Beginning in 2023, we won’t have Dr. Anthony Fauci to kick around any more. After 54 years in government service, the director of the US National Institute of Allergy and Infectious Diseases, as well as the White House’s chief medical advisor, is leaving his jobs—don’t say “retiring”—and, at 82, is headed to his next adventure.
It’s hard to imagine anything more adventurous than what he has been through in the past three pandemic years. The country—well, most of it—sympathized with his anguish as he tried to decode the ever-shifting challenges of Covid while his former White House boss, at various times, named the infection with a racial slur, claimed it was no worse than flu (it’s killed a million people in the US alone so far), and suggested it might be treated with a good injection of bleach. Fauci’s role as the highly qualified, avuncular explainer-in-chief heading a critical research lab won him many fans, but as the pandemic progressed, it also made him a target for those who sniffed conspiracy or simply got sick of following guidelines that might save their lives.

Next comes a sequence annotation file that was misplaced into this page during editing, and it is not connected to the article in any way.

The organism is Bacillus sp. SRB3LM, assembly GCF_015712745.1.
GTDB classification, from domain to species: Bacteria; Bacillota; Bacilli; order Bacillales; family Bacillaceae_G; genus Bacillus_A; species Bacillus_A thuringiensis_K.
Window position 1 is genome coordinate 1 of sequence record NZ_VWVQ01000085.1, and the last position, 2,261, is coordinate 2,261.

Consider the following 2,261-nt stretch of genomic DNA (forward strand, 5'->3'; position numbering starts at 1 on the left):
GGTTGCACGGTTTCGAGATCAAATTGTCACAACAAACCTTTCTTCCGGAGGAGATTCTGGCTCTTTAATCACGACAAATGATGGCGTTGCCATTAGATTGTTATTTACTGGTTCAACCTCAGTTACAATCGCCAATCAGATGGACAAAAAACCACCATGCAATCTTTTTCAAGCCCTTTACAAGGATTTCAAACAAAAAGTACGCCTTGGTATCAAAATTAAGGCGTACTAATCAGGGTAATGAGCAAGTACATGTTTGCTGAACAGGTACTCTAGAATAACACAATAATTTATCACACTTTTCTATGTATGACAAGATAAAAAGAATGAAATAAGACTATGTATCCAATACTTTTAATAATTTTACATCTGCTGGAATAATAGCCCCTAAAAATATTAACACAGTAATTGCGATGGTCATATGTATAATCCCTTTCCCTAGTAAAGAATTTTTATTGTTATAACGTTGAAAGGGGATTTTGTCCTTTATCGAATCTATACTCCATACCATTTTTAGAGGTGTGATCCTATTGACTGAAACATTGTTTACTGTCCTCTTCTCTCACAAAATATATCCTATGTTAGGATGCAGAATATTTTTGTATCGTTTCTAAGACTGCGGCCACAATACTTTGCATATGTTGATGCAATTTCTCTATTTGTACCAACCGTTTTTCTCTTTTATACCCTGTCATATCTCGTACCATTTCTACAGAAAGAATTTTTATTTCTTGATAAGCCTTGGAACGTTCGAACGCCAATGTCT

Steven Levy: Let’s talk about this winter. Do you expect those two new Covid variants BQ.1 and BQ1.1—they don’t really trip off the tongue—to dominate very soon?
Anthony Fauci: It looks like it’s going in that direction. They went from a fraction of a fraction, to a few, to now double digits. I do expect that, as we’ve seen in other countries, those variants will likely play a role. But they’re not the only ones. You know, there’s BA4.6, BF.7. And then there’s the others that aren’t even here yet that are lingering in other countries.
A worthwhile read.